Infinite Summer: David Foster Wallace as Militant Grammarian

If you’re going to write a book featuring a Militant Grammarian as a character, it probably behooves you to cross every ‘t’ and forget no tittles, to split no infinitives and dangle no participles. David Foster Wallace’s long, grandly periodic sentences, which often resemble nothing so much as a prolonged clay court baseline rally, are not helpful in this regard; the multiple subordinations, extended parentheticals, and drifting subject matter are enough to give a prescriptive grammarian palpitations.

Yet Wallace is perhaps more careful than he needs to be with his reader, more solicitous of the possibility that the string of the sentence has crossed itself one too many times, and its referents and antecedents have become blurred and disordered. Quite frequently, he simply adds a parenthetical or appositional reminder of who a pronoun refers to, just to let you know about whom we’re still talking. For instance,

Orin’s decision to attend college pleased his parents a great deal, although Mrs. Avril Incandenza, especially, had gone out of her way to make it clear that whatever Orin decided to do would please them because they stood squarely behind and in full support of him, Orin, and any decision his very best thinking yielded. (283)

That’s a fairly tame sentence as far as these things go; for a real whopper, see page 295, beginning with “He told Joelle van Dyne…” Thirteen lines later, Wallace finds it necessary to insert a kindly “(O.)” just to let you know that Joelle hasn’t started talking to another man.

A more straightforward example, which is played very well for laughs, is the sentence “There is something queerly poignant about a deeply faded tattoo, a poignancy something along the lines of coming upon the tiny and poignantly unfashionable clothes of a child long-since grown up in an attic trunk somewhere (the clothes, not the grown child, Ewell confirmed for G. Day)” (209). The parenthetical clause here is ostensibly clarifying a humorously misplaced modifier of the kind and quality that Strunk & White might use to demonstrate the perils of lax composition. Of course, no one would actually get mixed up by this—the syntactically correct interpretation is just too bizarre and unlikely, even for Ewell. Wallace can’t actually be concerned that this sentence might be misinterpreted; he’s just having a little fun with Ewell’s batsness.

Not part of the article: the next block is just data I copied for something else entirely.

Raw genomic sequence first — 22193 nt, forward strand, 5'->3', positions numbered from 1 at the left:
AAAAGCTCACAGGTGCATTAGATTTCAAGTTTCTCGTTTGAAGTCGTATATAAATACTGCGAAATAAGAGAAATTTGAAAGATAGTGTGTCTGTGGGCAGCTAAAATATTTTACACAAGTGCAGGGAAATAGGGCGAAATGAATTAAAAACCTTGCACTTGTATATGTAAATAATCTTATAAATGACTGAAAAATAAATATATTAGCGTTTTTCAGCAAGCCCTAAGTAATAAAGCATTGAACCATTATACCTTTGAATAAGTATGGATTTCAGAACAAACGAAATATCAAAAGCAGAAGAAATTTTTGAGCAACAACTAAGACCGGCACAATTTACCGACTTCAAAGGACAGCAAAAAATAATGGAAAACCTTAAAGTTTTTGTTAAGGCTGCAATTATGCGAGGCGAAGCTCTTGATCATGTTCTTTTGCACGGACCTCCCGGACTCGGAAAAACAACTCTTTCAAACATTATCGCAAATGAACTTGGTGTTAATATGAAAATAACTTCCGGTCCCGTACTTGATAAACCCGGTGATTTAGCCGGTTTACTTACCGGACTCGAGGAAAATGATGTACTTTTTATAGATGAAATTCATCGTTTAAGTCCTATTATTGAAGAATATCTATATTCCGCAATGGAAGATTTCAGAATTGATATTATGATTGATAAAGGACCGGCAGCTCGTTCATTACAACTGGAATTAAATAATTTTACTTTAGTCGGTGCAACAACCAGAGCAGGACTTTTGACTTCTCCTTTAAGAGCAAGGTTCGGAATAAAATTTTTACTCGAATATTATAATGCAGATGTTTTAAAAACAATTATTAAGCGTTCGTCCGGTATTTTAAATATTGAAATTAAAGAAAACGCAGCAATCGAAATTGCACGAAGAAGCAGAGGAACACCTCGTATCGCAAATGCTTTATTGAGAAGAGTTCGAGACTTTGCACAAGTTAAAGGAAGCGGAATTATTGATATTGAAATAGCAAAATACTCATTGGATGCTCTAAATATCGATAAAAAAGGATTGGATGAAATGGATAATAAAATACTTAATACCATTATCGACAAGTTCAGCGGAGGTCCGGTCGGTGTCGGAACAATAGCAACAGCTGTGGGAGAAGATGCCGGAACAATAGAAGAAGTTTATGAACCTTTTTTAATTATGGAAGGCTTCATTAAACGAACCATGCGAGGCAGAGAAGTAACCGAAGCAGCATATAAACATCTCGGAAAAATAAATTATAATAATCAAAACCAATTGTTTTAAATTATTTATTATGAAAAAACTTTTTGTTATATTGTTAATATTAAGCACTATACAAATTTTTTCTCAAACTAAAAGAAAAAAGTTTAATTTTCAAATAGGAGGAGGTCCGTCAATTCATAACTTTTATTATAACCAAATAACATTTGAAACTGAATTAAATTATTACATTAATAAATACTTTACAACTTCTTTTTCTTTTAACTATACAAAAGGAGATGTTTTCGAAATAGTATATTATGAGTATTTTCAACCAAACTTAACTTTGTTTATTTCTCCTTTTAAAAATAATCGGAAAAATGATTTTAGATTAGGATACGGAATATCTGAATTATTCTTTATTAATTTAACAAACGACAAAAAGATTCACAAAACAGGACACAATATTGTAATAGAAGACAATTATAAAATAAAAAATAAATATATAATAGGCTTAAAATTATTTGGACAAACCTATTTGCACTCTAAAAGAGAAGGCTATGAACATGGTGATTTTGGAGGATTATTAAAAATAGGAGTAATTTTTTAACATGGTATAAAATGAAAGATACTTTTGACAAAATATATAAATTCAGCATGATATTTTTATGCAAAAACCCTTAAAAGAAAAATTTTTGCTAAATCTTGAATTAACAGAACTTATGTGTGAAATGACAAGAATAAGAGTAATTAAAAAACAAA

But worrying about the reader’s confusion with pronominal antecedents is just one possible explanation of why these little tagged modifiers pop up from time to time, and I tend to believe, now at least, after some thought, that it’s not even a very good one. Even in the first sentence I quoted above, although James O. is invoked indirectly by the blanket reference to “parents,” there is really no possible confusion as to whom any subsequent “him” might be referring, particularly not when we’re talking about a “him” who is being fully supported. The “him, Orin,” construction is wholly superfluous; there’s just no possible ambiguity that would require a reiteration of the referent. And while I think that Wallace takes a slightly erratic view of his audience’s intellectual acumen and knowledge, sometimes giving us a fairly casual and indifferent gloss on a bit of arcana, at other times delivering exhaustively granular detail on completely tangential material, there is no way David Foster Wallace thinks you can’t follow the syntactic traffic signs for a measly 55-word sentence.

But if excessive syntactic solicitude is not the purpose of these “him, Orin,” constructions, then what is?

An immediate possibility is that they are a continuation of the obvious effort Wallace puts into even his expositional passage to attain some sort of natural speech rhythm—or rather, what would be a natural speech rhythm for someone of David Foster Wallace’s mental capacities. The periodic intrusion of filler words into long rushes of technical or intensely specific language, like corks plopped into a quick river, is the most obvious of these attempts to render a sense of orality and even extemporaneity, and it is entirely possible that “him, Orin,” is something similar to “one’s like early twenties” (53).